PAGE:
As emerging stock markets surged during the last year, a charmed coterie of wealthy people around the world won a much-coveted title along with their stellar gains -- they all became billionaires. But tepid returns in the United States ate into the fortunes of some of the richest Americans, including the founding family of Wal-Mart Stores Inc.
The number of billionaires around the world rose by 102 to a record 793 over the last year, and their combined wealth grew 18% to $2.6 trillion, according to Forbes magazine’s 2006 rankings of the world’s richest people.
Microsoft Corp. co-founder Bill Gates was the world’s richest man for the 12th year running. Gates grew wealthier, with his net worth rising to $50 billion from $46.5 billion. Investor Warren Buffett, the chairman of Berkshire Hathaway Inc., again ranked second, although his fortune fell $2 billion to $42 billion.
The rest of the top 10 underwent a major reshuffling, with three familiar names dropping out of that select group: German supermarket company owner Karl Albrecht, Oracle Corp.'s Lawrence Ellison and Wal-Mart Chairman S. Robson Walton.
Mexican telecom mogul Carlos Slim moved up a notch to No. 3 with $30 billion, replacing Indian steel magnate Lakshmi Mittal, who fell to No. 5 with $23.5 billion. Ikea founder Ingvar Kamprad of Sweden rose two slots to No. 4 with $28 billion.
Microsoft co-founder Paul Allen edged up to sixth place from No. 7, with a net worth of $22 billion. He was followed by France’s Bernard Arnault, head of LVMH and the Christian Dior Group, with $21.5 billion; Arnault was new to the top 10.
Saudi Arabian Prince Alwaleed bin Talal fell to eighth place from No. 5, with $20 billion, and Canadian publisher Kenneth Thomson and his family moved into the top 10, ranking No. 9 with $19.6 billion.
Hong Kong’s Li Ka-shing rose to No. 10 with $18.8 billion. Ka-shing is the chairman of Cheung Kong (Holdings) Ltd. and Hutchison Whampoa Ltd.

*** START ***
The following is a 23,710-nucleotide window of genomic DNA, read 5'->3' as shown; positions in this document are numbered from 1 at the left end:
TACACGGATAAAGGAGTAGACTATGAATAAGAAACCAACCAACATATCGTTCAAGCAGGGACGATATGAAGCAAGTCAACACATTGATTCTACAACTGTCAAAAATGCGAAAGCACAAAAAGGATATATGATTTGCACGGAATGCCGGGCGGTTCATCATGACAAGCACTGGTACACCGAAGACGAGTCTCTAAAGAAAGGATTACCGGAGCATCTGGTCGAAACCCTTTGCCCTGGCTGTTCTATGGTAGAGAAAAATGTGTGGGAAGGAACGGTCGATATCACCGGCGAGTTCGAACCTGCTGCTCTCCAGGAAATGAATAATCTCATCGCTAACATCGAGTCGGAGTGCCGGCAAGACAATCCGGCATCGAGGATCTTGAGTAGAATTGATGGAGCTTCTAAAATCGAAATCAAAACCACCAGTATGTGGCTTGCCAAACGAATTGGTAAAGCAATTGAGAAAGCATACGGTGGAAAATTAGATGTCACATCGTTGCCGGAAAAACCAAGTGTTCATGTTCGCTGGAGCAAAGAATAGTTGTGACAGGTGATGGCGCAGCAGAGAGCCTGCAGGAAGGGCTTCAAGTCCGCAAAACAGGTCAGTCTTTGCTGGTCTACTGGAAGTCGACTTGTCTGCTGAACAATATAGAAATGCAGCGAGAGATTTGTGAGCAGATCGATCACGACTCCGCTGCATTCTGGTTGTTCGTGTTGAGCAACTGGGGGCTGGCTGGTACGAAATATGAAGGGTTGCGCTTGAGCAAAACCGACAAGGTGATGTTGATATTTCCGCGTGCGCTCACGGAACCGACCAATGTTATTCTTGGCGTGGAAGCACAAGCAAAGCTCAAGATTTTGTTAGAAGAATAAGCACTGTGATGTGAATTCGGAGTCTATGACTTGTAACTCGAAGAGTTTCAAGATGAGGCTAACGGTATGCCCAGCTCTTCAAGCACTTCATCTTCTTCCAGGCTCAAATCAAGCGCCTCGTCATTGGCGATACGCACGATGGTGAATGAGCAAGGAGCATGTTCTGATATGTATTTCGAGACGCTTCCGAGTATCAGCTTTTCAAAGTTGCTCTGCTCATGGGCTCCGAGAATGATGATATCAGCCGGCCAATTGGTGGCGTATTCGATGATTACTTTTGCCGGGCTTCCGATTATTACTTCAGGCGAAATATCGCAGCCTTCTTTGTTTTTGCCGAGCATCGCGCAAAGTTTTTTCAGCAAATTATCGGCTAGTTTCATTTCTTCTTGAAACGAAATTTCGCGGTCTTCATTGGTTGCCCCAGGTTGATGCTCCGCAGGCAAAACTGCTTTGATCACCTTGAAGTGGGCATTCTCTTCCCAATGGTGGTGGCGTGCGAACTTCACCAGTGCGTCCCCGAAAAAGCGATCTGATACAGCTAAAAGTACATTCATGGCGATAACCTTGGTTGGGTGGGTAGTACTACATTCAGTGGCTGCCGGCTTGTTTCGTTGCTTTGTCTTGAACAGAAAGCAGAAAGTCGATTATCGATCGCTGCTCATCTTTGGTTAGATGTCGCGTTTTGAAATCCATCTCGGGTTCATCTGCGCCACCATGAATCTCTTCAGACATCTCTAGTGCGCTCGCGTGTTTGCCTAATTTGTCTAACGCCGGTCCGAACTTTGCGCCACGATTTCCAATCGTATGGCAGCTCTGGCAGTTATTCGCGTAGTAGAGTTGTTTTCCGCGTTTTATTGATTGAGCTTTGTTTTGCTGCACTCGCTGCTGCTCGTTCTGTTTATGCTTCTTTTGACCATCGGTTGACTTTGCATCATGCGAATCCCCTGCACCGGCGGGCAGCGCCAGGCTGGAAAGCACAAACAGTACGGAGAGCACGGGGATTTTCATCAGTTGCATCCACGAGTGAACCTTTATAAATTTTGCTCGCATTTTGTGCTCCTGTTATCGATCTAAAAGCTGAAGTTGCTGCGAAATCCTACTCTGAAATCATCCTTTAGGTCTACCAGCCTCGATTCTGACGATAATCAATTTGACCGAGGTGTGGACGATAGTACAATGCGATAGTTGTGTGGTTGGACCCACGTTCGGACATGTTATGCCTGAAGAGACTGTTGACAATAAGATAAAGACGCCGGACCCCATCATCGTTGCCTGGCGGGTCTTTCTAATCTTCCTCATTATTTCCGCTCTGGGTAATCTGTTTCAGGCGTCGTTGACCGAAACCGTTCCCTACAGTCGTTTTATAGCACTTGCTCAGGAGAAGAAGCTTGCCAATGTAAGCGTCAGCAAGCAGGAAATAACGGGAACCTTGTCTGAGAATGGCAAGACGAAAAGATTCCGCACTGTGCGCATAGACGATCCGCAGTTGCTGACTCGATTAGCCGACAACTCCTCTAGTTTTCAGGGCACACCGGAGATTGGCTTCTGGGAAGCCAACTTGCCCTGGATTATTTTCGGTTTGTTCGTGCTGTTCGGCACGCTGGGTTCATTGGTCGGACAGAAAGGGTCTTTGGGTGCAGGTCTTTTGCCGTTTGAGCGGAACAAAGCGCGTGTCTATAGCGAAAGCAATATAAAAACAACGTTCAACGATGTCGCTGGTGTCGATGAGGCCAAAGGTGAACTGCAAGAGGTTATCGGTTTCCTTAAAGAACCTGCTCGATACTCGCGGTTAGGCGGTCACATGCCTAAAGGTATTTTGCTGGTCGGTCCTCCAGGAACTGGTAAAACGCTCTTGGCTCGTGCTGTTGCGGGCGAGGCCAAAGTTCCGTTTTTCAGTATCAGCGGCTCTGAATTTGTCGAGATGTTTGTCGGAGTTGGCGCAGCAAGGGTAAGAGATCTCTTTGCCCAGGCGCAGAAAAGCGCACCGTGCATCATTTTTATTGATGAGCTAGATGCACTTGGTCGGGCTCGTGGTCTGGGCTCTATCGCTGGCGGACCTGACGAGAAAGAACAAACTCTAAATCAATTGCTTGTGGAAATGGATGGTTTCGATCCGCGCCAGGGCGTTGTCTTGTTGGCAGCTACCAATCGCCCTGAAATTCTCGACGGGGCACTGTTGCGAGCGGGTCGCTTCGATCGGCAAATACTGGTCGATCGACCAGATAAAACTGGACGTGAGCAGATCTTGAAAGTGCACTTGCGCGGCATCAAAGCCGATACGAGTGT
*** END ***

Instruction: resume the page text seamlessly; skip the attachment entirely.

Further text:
The Walton family, which had dominated the upper echelons of the Forbes list in recent years, tumbled in this year’s ranking as the world’s largest retailer’s shares dropped more than 10% in value over the last year.
Martha Stewart, who was new to the list last year, dropped off this year. Her fortune shrank from $1 billion to an estimated $500 million after her conviction for lying about a stock sale and a five-month prison term.
Investors in new industry sectors popped up on this year’s list, notably those with holdings in alternative energy sources and online gaming.
Australian Shi Zhengrong, No. 350, made a $2.2-billion fortune through his solar energy company out of China. India’s Tulsi Tanti, whose company owns Asia’s largest wind farm, arrived at No. 562 with $1.4 billion after his firm went public.
J. DeLeon and Ruth Parasol, both of the United States and tied for No. 428 with $1.8 billion each, represented the online gaming industry.
Parasol is also one of the 10 new women to make the list and the only female newcomer to be self-made. Only six of the 78 female billionaires are self-made; most attained their wealth through marriage or inheritance.
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California’s top 10
15 on Forbes list. Lawrence Ellison, age 61, $16 billion, Oracle
26. Sergey Brin, 32, $12.9, Google
27. Larry Page, 33, $12.8, Google
53. Kirk Kerkorian, 88, $8.7, investments, casinos
63. Sumner Redstone, 82, $7.7, Viacom
103. Eli Broad, 72, $5.9, investments
104. Donald Bren, 73, $5.7, real estate
129. Eric Schmidt, 50, $4.8, Google
140. David Geffen, 63, $4.4, recording, DreamWorks
140. Steve Jobs, 51, $4.4, Apple Computer, Pixar